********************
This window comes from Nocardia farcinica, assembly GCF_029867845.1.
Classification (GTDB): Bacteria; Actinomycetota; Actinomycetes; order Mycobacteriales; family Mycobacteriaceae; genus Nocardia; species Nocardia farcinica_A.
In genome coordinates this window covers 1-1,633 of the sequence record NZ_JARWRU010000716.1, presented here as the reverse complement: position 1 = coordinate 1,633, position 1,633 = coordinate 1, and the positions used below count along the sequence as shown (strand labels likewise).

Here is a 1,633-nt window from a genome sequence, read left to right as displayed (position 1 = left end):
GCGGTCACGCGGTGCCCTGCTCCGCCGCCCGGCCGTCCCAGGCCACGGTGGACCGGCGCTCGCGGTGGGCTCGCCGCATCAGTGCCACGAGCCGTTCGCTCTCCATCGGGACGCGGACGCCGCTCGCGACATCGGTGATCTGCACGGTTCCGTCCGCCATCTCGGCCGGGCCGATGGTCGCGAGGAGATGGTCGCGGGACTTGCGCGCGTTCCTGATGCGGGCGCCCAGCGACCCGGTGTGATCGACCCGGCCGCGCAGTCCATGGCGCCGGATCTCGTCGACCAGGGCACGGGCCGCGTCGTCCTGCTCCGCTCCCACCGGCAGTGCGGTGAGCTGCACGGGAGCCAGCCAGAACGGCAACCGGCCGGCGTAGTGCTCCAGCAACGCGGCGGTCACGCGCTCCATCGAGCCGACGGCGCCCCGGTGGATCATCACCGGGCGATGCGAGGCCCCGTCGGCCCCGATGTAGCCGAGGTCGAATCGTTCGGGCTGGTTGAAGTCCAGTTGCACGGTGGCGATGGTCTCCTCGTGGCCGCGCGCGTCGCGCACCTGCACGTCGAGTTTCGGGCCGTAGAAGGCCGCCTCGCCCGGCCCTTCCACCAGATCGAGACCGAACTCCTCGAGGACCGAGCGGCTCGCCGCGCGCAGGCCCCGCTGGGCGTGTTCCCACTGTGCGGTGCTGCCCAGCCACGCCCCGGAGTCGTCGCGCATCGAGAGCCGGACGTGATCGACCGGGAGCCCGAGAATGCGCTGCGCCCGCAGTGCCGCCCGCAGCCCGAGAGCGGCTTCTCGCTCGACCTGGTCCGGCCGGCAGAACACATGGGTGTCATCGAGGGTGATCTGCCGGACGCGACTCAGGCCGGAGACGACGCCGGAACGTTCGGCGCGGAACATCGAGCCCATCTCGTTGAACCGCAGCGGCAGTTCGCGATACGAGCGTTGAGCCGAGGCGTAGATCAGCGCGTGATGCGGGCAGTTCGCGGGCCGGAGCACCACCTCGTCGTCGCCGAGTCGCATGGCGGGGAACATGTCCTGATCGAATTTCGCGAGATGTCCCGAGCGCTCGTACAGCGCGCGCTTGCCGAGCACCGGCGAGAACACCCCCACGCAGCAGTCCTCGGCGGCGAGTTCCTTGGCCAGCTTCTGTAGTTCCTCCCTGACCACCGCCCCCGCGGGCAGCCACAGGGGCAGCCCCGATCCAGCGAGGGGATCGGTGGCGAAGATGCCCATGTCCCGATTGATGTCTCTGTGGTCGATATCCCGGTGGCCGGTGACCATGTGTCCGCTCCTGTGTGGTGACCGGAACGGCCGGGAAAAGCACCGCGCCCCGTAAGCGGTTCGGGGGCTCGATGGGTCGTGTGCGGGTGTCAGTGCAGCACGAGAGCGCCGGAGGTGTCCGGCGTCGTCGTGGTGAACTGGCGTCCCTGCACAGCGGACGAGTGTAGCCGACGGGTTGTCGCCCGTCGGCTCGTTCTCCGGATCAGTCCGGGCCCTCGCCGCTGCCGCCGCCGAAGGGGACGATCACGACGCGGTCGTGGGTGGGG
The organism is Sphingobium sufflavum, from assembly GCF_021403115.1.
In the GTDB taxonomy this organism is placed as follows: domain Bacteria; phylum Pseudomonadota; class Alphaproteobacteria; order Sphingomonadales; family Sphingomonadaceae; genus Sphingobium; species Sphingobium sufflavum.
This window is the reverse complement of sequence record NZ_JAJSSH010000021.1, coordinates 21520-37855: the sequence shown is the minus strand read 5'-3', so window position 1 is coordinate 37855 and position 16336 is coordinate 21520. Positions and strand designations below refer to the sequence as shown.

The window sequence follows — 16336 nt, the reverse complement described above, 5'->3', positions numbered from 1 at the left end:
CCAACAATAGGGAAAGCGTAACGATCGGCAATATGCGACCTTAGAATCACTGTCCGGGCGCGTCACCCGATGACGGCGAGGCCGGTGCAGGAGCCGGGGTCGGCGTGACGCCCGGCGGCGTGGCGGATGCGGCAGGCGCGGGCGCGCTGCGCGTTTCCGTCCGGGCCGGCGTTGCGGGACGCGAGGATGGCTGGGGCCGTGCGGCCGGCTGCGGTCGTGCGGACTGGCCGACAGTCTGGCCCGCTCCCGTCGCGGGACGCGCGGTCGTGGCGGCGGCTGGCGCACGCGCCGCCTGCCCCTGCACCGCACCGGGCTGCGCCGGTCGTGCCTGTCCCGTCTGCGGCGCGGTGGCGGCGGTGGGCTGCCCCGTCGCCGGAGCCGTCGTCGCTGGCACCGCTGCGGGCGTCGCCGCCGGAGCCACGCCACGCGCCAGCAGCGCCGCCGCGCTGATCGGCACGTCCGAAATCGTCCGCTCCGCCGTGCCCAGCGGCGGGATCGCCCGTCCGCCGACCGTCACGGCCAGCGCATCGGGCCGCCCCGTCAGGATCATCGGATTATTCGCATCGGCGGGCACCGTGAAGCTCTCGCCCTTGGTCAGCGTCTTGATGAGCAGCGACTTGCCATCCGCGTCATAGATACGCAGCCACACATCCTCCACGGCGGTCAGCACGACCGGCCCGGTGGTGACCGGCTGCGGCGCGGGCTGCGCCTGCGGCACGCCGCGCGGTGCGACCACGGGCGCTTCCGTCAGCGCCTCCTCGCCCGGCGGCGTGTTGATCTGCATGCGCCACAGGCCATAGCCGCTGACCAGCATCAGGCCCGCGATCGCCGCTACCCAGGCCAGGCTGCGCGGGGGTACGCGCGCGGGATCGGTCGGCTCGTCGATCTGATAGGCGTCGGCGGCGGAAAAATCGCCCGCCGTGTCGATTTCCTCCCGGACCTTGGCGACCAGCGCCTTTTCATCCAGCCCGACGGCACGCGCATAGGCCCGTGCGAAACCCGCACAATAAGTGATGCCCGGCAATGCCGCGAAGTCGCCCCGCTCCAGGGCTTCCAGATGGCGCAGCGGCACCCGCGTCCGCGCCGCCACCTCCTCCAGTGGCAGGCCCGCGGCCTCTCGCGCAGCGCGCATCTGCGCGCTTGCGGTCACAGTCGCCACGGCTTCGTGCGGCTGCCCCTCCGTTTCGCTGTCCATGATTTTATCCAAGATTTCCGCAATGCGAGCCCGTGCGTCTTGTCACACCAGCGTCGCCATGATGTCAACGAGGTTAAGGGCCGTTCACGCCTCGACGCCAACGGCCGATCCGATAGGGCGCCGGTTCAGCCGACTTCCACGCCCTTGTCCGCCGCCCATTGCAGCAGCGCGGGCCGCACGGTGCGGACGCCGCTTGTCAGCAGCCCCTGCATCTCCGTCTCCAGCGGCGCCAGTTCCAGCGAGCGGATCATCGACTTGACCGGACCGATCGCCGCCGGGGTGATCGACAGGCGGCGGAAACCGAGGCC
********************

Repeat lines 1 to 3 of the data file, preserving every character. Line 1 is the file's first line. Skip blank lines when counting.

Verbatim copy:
This window comes from Nocardia farcinica, assembly GCF_029867845.1.
Classification (GTDB): Bacteria; Actinomycetota; Actinomycetes; order Mycobacteriales; family Mycobacteriaceae; genus Nocardia; species Nocardia farcinica_A.
In genome coordinates this window covers 1-1,633 of the sequence record NZ_JARWRU010000716.1, presented here as the reverse complement: position 1 = coordinate 1,633, position 1,633 = coordinate 1, and the positions used below count along the sequence as shown (strand labels likewise).